Are there any guidance rules on if we are allowed to attach scanned copies of wills to a family tree?
My first question would be “allowed by who?”. It there some authority out there who is deciding what I can put in my family tree?
Secondly, I am not sure what jurisdiction you are governed by but in the UK wills are public and anybody can send for copies if probate or letters of administration have been granted.
I am in the UK. Up until now I have not come across wills. I realise if a person is living that it would not be sensible (or appropriate) to attach a will. But these are for deceased persons.
RM has a built in Will fact for a reason. The only restrictions for attaching wills to your tree is of your own devising.
Thanks for the links!
I do notice that after doing a search it does say:
“The documents are provided for personal use only; you must get the relatives’ permission if you want to publish them in any way.”
That is understandable. My tree is private and not exposed to the genral public - only invited members.
Yes, I have seen this statement but to have any real legal standing it is far too vague - what is a relative? Do they mean someone mentioned in the will? Do they mean ALL the deceased’s relatives? How far back do they consider that you should search around for relatives considering that the person may have died in 1865 or whatever. Pretty meaningless I would say.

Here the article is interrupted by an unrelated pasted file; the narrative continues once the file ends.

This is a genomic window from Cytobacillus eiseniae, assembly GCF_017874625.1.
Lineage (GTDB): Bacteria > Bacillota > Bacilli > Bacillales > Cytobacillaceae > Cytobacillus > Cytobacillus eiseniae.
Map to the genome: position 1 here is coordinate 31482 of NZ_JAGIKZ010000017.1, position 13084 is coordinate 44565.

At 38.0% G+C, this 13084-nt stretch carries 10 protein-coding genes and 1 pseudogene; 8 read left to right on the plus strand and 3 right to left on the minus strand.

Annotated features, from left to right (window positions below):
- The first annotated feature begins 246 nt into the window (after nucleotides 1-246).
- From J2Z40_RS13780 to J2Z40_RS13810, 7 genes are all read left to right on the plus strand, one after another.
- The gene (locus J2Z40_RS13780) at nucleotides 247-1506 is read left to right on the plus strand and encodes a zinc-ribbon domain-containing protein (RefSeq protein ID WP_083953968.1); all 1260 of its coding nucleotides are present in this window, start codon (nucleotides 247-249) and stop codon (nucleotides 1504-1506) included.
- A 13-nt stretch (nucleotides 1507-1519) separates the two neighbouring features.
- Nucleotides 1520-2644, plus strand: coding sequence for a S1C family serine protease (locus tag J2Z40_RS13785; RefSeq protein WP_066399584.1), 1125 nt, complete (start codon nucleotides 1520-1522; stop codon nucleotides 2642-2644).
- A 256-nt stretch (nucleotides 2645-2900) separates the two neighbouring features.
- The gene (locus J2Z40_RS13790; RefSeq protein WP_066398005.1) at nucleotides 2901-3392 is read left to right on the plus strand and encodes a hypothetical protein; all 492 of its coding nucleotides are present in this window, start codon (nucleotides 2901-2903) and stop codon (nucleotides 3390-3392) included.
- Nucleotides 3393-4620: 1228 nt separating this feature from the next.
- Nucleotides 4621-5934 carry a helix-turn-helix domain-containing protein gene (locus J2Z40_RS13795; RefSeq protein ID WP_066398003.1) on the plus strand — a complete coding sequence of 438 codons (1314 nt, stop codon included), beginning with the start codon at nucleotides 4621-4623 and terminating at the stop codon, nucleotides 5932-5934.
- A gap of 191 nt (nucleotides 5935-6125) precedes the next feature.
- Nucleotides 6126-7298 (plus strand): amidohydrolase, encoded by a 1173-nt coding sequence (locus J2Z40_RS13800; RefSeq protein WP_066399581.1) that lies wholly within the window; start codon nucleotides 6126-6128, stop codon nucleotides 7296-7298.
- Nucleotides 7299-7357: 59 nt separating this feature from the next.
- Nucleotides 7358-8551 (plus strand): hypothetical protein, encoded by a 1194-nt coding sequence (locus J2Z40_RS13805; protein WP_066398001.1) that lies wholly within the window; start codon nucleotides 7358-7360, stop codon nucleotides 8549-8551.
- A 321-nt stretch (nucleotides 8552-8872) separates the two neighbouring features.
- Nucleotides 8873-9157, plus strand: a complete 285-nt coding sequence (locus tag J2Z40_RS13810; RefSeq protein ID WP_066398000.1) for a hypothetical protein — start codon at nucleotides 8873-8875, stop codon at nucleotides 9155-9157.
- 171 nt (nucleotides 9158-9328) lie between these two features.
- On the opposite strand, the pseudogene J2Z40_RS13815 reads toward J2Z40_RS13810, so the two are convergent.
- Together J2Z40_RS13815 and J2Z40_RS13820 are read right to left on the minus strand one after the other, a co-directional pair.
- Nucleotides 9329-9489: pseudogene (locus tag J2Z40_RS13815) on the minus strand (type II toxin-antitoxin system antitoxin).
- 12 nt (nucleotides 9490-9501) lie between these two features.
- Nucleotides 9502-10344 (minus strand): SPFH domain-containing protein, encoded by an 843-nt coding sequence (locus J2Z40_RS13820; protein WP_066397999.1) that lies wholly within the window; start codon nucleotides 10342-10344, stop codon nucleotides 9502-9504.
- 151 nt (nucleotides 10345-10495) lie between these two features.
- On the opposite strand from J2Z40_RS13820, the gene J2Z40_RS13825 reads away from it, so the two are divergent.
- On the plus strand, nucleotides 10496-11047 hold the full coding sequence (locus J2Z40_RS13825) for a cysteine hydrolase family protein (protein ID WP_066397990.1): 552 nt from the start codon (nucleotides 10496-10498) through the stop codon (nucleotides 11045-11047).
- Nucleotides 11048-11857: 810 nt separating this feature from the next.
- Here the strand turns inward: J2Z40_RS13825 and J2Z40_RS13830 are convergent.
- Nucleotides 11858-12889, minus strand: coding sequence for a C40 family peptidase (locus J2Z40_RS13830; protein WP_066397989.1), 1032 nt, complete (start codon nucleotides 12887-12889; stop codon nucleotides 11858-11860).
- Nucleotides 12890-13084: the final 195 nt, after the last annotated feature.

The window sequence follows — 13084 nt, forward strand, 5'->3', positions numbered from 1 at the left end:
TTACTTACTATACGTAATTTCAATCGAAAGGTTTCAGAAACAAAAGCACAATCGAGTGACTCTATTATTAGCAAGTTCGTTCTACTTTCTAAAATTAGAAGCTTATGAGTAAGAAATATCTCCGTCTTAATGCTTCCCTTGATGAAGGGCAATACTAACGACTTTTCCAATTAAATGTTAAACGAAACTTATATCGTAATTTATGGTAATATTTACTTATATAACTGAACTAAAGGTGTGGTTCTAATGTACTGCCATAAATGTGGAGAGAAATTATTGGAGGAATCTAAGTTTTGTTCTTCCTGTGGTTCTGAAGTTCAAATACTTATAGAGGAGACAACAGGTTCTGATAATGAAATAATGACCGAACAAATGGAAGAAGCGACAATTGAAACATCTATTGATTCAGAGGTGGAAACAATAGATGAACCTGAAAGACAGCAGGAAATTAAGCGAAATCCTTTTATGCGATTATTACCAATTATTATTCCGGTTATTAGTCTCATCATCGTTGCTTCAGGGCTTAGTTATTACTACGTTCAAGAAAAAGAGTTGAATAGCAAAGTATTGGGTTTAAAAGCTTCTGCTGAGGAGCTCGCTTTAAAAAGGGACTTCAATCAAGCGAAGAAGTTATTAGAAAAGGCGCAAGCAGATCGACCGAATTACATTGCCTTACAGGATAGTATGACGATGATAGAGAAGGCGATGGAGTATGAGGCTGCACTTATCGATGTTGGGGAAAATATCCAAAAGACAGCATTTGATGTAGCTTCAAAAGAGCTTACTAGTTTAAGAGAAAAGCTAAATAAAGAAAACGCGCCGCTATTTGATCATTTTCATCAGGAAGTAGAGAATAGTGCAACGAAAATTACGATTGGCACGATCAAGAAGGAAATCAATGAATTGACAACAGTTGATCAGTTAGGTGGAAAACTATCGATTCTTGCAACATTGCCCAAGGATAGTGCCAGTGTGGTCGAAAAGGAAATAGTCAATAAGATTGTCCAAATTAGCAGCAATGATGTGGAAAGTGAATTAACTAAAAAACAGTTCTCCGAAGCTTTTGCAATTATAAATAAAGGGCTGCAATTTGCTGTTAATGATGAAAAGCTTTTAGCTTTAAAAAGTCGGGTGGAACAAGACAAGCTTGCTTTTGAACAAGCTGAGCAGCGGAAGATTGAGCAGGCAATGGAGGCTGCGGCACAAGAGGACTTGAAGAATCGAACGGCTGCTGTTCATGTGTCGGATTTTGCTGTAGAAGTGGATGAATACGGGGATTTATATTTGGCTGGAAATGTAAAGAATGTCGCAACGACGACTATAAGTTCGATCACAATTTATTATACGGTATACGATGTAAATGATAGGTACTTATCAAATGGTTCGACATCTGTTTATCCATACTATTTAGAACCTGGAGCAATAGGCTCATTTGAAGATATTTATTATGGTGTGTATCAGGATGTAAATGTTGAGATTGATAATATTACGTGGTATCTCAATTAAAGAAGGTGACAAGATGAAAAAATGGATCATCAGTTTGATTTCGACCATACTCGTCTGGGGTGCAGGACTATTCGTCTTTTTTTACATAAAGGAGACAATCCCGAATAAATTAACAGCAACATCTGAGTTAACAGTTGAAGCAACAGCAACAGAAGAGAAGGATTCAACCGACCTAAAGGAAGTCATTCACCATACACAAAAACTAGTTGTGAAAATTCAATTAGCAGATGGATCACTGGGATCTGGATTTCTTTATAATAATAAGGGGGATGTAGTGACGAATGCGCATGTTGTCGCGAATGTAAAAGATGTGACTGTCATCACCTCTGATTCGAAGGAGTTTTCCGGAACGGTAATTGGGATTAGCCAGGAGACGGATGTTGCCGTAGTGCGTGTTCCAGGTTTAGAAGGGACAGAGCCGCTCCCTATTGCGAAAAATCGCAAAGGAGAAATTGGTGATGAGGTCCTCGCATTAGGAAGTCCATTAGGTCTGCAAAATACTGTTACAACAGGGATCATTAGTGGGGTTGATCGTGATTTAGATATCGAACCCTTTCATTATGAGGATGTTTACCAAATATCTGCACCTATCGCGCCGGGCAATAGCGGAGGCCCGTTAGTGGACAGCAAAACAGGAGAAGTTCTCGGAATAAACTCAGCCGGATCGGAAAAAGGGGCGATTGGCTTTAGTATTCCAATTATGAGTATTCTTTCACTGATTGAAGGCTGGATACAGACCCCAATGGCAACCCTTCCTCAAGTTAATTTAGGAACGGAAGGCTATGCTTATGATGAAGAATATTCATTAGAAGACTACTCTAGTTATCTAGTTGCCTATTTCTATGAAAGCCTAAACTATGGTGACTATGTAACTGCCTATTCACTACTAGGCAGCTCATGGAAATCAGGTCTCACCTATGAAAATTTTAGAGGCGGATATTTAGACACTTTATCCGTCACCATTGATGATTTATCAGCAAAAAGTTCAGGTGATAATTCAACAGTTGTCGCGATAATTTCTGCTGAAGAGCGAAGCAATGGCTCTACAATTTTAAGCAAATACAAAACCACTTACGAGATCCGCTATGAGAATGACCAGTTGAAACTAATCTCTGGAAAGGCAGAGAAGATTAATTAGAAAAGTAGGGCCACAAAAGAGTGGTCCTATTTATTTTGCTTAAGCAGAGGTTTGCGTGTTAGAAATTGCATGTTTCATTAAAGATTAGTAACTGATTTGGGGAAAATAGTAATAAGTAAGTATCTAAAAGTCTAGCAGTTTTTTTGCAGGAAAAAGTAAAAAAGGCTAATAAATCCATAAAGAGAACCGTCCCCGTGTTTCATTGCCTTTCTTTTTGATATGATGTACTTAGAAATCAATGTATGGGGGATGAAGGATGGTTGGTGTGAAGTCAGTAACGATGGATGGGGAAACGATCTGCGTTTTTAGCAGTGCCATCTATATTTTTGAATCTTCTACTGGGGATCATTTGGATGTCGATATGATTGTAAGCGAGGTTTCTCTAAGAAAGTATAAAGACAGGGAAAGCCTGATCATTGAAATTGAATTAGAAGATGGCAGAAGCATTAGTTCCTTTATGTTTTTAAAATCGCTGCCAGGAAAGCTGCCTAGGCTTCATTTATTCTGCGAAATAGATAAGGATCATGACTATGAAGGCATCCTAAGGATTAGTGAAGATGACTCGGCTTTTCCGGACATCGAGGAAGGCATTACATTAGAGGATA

If a person is still alive then their will won’t be in the public domain, so you wouldn’t be able to find it in the first place!
As Terry says, in the UK all wills are in the public domain from the day that probate is granted (although it takes a couple of weeks to upload them to the index). They can be ordered from the Government online for £1.50 each, free account required (https://probatesearch.service.gov.uk/). It is a second generation beta service that is not brilliant but if you persevere they will upload a pdf of the probate and will (if there is one) in a week or so. They do ask that you do not share it without the agreement of relatives but as those documents are in the public realm that is just academic. The reason they are public documents from day 1 is to ensure that all possible beneficiaries are aware of the contents (and date) of the approved will. As is apparent, a great genealogical source.